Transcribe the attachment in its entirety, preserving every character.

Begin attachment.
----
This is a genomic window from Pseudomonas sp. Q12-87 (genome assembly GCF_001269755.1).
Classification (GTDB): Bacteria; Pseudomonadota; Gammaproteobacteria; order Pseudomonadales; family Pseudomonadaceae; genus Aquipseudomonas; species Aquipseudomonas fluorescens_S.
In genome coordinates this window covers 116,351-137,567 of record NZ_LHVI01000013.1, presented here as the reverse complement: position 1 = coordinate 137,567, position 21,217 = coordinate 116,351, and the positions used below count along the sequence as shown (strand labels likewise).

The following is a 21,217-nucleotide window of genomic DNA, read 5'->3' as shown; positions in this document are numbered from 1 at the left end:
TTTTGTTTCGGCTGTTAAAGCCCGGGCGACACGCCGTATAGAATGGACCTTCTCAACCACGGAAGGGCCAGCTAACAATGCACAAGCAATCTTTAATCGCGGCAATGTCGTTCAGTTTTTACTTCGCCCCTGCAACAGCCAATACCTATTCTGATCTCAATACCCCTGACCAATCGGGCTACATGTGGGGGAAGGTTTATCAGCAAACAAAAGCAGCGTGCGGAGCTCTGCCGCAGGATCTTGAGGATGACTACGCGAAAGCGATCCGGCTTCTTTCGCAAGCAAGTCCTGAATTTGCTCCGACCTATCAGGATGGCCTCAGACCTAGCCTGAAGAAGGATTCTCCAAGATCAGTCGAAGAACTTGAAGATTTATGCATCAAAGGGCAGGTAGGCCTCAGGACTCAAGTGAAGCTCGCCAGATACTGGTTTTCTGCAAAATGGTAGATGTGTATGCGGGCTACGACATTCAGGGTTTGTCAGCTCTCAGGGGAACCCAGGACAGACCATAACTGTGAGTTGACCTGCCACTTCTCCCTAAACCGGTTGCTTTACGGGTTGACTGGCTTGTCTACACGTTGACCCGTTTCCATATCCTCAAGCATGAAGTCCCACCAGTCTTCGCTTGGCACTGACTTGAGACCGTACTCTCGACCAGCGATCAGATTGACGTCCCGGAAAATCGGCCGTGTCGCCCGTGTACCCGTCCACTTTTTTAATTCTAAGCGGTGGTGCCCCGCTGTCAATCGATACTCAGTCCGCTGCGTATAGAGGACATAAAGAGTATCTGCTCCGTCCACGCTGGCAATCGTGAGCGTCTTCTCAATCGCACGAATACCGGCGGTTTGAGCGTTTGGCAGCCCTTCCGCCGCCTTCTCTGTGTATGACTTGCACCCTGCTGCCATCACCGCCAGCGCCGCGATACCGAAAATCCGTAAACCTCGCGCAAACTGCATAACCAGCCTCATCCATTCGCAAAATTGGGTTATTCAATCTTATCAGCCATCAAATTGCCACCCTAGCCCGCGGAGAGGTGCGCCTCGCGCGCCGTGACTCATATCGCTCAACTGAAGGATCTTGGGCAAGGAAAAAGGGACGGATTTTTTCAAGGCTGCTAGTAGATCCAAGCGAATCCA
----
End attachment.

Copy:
This is a genomic window from Pseudomonas sp. Q12-87 (genome assembly GCF_001269755.1).
Classification (GTDB): Bacteria; Pseudomonadota; Gammaproteobacteria; order Pseudomonadales; family Pseudomonadaceae; genus Aquipseudomonas; species Aquipseudomonas fluorescens_S.
In genome coordinates this window covers 116,351-137,567 of record NZ_LHVI01000013.1, presented here as the reverse complement: position 1 = coordinate 137,567, position 21,217 = coordinate 116,351, and the positions used below count along the sequence as shown (strand labels likewise).

The following is a 21,217-nucleotide window of genomic DNA, read 5'->3' as shown; positions in this document are numbered from 1 at the left end:
TTTTGTTTCGGCTGTTAAAGCCCGGGCGACACGCCGTATAGAATGGACCTTCTCAACCACGGAAGGGCCAGCTAACAATGCACAAGCAATCTTTAATCGCGGCAATGTCGTTCAGTTTTTACTTCGCCCCTGCAACAGCCAATACCTATTCTGATCTCAATACCCCTGACCAATCGGGCTACATGTGGGGGAAGGTTTATCAGCAAACAAAAGCAGCGTGCGGAGCTCTGCCGCAGGATCTTGAGGATGACTACGCGAAAGCGATCCGGCTTCTTTCGCAAGCAAGTCCTGAATTTGCTCCGACCTATCAGGATGGCCTCAGACCTAGCCTGAAGAAGGATTCTCCAAGATCAGTCGAAGAACTTGAAGATTTATGCATCAAAGGGCAGGTAGGCCTCAGGACTCAAGTGAAGCTCGCCAGATACTGGTTTTCTGCAAAATGGTAGATGTGTATGCGGGCTACGACATTCAGGGTTTGTCAGCTCTCAGGGGAACCCAGGACAGACCATAACTGTGAGTTGACCTGCCACTTCTCCCTAAACCGGTTGCTTTACGGGTTGACTGGCTTGTCTACACGTTGACCCGTTTCCATATCCTCAAGCATGAAGTCCCACCAGTCTTCGCTTGGCACTGACTTGAGACCGTACTCTCGACCAGCGATCAGATTGACGTCCCGGAAAATCGGCCGTGTCGCCCGTGTACCCGTCCACTTTTTTAATTCTAAGCGGTGGTGCCCCGCTGTCAATCGATACTCAGTCCGCTGCGTATAGAGGACATAAAGAGTATCTGCTCCGTCCACGCTGGCAATCGTGAGCGTCTTCTCAATCGCACGAATACCGGCGGTTTGAGCGTTTGGCAGCCCTTCCGCCGCCTTCTCTGTGTATGACTTGCACCCTGCTGCCATCACCGCCAGCGCCGCGATACCGAAAATCCGTAAACCTCGCGCAAACTGCATAACCAGCCTCATCCATTCGCAAAATTGGGTTATTCAATCTTATCAGCCATCAAATTGCCACCCTAGCCCGCGGAGAGGTGCGCCTCGCGCGCCGTGACTCATATCGCTCAACTGAAGGATCTTGGGCAAGGAAAAAGGGACGGATTTTTTCAAGGCTGCTAGTAGATCCAAGCGAATCCA